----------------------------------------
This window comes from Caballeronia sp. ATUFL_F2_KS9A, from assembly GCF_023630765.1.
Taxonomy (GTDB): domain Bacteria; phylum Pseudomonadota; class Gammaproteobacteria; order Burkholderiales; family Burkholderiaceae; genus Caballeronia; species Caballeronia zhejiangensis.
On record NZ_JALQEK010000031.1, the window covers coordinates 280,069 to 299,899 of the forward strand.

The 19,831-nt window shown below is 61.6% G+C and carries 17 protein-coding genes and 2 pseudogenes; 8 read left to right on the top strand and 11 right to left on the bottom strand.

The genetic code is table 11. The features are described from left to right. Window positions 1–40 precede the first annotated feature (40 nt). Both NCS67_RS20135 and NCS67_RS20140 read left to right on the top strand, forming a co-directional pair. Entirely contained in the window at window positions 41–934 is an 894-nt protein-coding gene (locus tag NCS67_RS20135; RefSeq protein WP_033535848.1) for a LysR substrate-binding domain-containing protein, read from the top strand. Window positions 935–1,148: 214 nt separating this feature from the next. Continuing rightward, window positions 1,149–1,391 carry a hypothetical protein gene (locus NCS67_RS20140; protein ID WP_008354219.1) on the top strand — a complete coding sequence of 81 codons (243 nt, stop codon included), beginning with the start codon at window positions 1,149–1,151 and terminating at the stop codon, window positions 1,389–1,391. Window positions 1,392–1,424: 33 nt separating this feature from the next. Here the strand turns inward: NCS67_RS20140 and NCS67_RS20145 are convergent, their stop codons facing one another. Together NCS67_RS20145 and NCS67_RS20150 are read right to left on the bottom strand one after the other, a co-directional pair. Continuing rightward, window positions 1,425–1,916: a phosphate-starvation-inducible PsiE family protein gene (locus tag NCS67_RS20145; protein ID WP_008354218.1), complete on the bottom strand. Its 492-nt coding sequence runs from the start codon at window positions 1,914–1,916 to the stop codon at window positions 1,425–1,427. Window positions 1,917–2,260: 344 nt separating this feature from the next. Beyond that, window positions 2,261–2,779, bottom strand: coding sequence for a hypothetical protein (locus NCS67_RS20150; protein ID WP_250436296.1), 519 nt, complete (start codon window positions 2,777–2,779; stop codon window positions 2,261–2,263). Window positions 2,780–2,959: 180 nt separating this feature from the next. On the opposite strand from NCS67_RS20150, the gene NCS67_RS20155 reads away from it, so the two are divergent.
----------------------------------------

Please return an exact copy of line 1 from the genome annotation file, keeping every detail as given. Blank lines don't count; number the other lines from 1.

This window comes from Caballeronia sp. ATUFL_F2_KS9A, from assembly GCF_023630765.1.